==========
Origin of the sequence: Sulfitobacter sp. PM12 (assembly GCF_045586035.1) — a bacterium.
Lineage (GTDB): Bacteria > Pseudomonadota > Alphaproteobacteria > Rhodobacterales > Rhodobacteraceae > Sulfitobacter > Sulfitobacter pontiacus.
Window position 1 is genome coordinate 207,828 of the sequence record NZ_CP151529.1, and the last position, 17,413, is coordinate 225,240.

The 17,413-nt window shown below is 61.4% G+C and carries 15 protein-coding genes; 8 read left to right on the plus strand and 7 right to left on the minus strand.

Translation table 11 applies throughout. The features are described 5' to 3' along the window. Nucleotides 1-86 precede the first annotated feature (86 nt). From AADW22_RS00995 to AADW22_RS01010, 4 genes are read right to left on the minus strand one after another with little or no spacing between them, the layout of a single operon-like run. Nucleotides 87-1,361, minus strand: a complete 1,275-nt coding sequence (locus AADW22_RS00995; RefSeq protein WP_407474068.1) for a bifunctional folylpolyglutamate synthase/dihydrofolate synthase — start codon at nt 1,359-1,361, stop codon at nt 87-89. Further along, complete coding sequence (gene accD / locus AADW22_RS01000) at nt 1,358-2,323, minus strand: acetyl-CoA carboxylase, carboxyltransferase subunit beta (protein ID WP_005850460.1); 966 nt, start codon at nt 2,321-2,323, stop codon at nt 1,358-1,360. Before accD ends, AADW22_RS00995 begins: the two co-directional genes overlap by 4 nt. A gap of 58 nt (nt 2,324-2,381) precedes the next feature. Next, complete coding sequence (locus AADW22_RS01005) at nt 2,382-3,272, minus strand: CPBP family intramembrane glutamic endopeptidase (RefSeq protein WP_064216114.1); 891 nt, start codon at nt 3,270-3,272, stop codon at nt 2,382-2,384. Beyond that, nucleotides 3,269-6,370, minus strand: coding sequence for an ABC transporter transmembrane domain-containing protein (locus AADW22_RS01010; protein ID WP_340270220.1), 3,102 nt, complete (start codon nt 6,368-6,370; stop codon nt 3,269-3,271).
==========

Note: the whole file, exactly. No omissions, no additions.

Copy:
Origin of the sequence: Sulfitobacter sp. PM12 (assembly GCF_045586035.1) — a bacterium.
Lineage (GTDB): Bacteria > Pseudomonadota > Alphaproteobacteria > Rhodobacterales > Rhodobacteraceae > Sulfitobacter > Sulfitobacter pontiacus.
Window position 1 is genome coordinate 207,828 of the sequence record NZ_CP151529.1, and the last position, 17,413, is coordinate 225,240.

The 17,413-nt window shown below is 61.4% G+C and carries 15 protein-coding genes; 8 read left to right on the plus strand and 7 right to left on the minus strand.

Translation table 11 applies throughout. The features are described 5' to 3' along the window. Nucleotides 1-86 precede the first annotated feature (86 nt). From AADW22_RS00995 to AADW22_RS01010, 4 genes are read right to left on the minus strand one after another with little or no spacing between them, the layout of a single operon-like run. Nucleotides 87-1,361, minus strand: a complete 1,275-nt coding sequence (locus AADW22_RS00995; RefSeq protein WP_407474068.1) for a bifunctional folylpolyglutamate synthase/dihydrofolate synthase — start codon at nt 1,359-1,361, stop codon at nt 87-89. Further along, complete coding sequence (gene accD / locus AADW22_RS01000) at nt 1,358-2,323, minus strand: acetyl-CoA carboxylase, carboxyltransferase subunit beta (protein ID WP_005850460.1); 966 nt, start codon at nt 2,321-2,323, stop codon at nt 1,358-1,360. Before accD ends, AADW22_RS00995 begins: the two co-directional genes overlap by 4 nt. A gap of 58 nt (nt 2,324-2,381) precedes the next feature. Next, complete coding sequence (locus AADW22_RS01005) at nt 2,382-3,272, minus strand: CPBP family intramembrane glutamic endopeptidase (RefSeq protein WP_064216114.1); 891 nt, start codon at nt 3,270-3,272, stop codon at nt 2,382-2,384. Beyond that, nucleotides 3,269-6,370, minus strand: coding sequence for an ABC transporter transmembrane domain-containing protein (locus AADW22_RS01010; protein ID WP_340270220.1), 3,102 nt, complete (start codon nt 6,368-6,370; stop codon nt 3,269-3,271).